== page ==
Before towing it down the highway, you should first make sure that everything capable of flying off the back of the boat is either unloaded or strapped to the deck. The last thing you want is to get in trouble for causing an accident because something flew off your boat and struck another vehicle. 

Make Sure the Pontoon is Firmly Secured 

The leading cause of accidents while towing a pontoon is that it wasn’t securely strapped to the trailer. Here are the three ways that you can lose your pontoon if it isn’t properly secured. 

  1. Off the side of the trailer while going around a curve too sharply. 
  2. Off the back of the trailer if you accelerate too quickly. 
  3. Off the front of the trailer and onto your towing vehicle if you slam on the brakes. 

You risk causing damage to the pontoon, other vehicles on the road, and your own vehicle if you rush through this step, so take your time. 

The best way to secure your pontoon is by using a heavy-duty winch and safety chain on the front and ratchet straps on the back. Make sure you aren’t stingy with the number of straps that you use because it’s the more, the merrier when it comes to strapping down your pontoon.

Once you think that you have your pontoon secured, give it a good shake from side to side to test its stability. It also wouldn’t be a bad idea to perform a practice run close to your house before hitting the open road. If anything goes wrong, it’s always better to be close to home.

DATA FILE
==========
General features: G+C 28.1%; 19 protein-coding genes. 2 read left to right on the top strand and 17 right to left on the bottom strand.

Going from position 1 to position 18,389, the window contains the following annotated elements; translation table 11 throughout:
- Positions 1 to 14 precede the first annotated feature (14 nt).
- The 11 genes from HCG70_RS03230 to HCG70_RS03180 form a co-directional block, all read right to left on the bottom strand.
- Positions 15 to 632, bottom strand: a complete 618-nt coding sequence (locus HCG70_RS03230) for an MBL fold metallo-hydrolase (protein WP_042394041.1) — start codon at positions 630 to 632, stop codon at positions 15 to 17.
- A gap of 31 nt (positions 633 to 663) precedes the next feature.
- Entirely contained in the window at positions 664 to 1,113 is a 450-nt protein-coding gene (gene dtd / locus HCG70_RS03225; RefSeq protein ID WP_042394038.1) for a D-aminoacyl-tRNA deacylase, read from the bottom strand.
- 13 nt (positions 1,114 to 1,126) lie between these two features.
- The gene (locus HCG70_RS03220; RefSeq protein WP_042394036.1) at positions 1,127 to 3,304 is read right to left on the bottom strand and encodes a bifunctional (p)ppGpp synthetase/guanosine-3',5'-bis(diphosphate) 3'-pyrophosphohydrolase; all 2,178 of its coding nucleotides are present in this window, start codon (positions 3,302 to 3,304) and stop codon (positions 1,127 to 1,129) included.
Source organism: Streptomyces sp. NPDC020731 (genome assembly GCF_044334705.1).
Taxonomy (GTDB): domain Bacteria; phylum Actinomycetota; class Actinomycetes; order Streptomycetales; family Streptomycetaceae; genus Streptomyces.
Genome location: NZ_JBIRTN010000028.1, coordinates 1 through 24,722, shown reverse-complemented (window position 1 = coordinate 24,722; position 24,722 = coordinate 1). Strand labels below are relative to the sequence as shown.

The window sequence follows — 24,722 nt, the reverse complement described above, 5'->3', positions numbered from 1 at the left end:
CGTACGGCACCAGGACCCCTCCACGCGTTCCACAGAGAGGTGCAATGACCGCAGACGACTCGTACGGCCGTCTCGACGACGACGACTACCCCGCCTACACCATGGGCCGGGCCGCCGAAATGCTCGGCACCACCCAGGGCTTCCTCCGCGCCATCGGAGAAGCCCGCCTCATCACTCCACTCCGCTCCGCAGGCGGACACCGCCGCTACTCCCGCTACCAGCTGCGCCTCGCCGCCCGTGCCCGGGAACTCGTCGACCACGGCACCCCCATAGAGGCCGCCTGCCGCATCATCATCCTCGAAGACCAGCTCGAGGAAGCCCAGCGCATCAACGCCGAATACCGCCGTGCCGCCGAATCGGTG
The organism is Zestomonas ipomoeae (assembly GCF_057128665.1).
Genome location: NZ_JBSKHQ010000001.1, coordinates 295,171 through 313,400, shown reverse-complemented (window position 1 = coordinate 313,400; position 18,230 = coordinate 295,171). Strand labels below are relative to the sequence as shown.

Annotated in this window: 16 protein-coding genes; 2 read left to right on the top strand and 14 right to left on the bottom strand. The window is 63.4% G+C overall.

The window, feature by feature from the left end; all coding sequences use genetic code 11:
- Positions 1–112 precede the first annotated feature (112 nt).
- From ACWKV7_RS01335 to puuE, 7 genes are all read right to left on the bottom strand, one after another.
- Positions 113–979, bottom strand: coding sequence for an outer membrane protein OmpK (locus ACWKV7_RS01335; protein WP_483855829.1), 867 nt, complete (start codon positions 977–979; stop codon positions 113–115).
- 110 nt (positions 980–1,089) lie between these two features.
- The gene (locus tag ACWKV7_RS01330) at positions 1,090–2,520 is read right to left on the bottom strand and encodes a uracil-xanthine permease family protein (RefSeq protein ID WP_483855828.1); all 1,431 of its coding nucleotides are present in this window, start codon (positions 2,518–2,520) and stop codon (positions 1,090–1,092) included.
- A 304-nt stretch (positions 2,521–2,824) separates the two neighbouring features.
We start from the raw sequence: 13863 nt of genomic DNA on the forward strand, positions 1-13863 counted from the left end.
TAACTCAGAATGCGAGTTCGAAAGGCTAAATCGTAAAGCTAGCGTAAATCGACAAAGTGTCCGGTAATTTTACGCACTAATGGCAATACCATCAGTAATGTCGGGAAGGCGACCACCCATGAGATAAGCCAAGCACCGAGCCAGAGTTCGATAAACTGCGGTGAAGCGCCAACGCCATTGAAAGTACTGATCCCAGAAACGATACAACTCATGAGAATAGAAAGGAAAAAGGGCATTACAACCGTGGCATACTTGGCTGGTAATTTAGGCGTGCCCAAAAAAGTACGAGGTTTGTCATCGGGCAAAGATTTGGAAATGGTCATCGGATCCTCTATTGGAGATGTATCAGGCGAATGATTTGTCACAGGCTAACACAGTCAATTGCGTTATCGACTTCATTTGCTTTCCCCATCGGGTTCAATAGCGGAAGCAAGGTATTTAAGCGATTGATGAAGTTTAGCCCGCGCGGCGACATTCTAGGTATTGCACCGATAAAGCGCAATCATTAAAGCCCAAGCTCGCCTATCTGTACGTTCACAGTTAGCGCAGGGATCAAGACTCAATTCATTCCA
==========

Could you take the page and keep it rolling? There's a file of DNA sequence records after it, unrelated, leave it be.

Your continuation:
Double Check Your Truck and Trailer 

You can never be too careful or check your equipment too often when it comes to towing a pontoon. Here’s a list of items that you should check before embarking on your journey. 

  • Check to make sure the brake lights and turn signals on the trailer are working. 
  • Make sure the air pressure in your truck and trailer tires are at the appropriate numbers. 
  • Make sure you have your driver’s license, proof of insurance, and vehicle registration papers for the truck and trailer, and pontoon. 
  • Check the lug nuts on your truck and trailer to make sure they’re tightened. 
  • Double-check to make sure that the hitch is firmly secured and that the trailer is properly connected. 
  • Make sure you have everything you need to unload and operate the boat once you reach your destination. 

Drive Slowly and Steadily 

When you’re hauling a trailer of any kind, slow and steady wins the race. This is especially true when you’re hauling something on the back of that trailer, such as a pontoon. You should never exceed the speed limit and even go under it when you’re on the freeway in case you encounter any trailer sway.

Don’t Make Any Sharp or Sudden Turns. 

You should also be careful not to make any sudden turns when you’re driving down the road. A pontoon on a trailer can be top-heavy, depending on how large your pontoon is. As a result, if you need to swerve to avoid an accident or to make a tight turn, it could result in capsizing your trailer and pontoon. 

Also, try to avoid making any sharp turns of any sort. Trailers only have so much ability to turn before they jackknife. Attempting to make too sharp of a turn can cause damage to your truck, trailer, hitch, or all three. 

Don’t Push Yourself Too Hard

A big part of keeping safety first while on your journey is not to push yourself too hard. Countless car accidents are caused because a driver fell asleep or got tired and lost their focus. A key component to staying safe on the road is to rest when you start feeling tired and don’t push yourself to the point of exhaustion. Safety should always come first when towing your pontoon! 

Eric

I have been an avid boater / jet ski fanatic since I was a kid.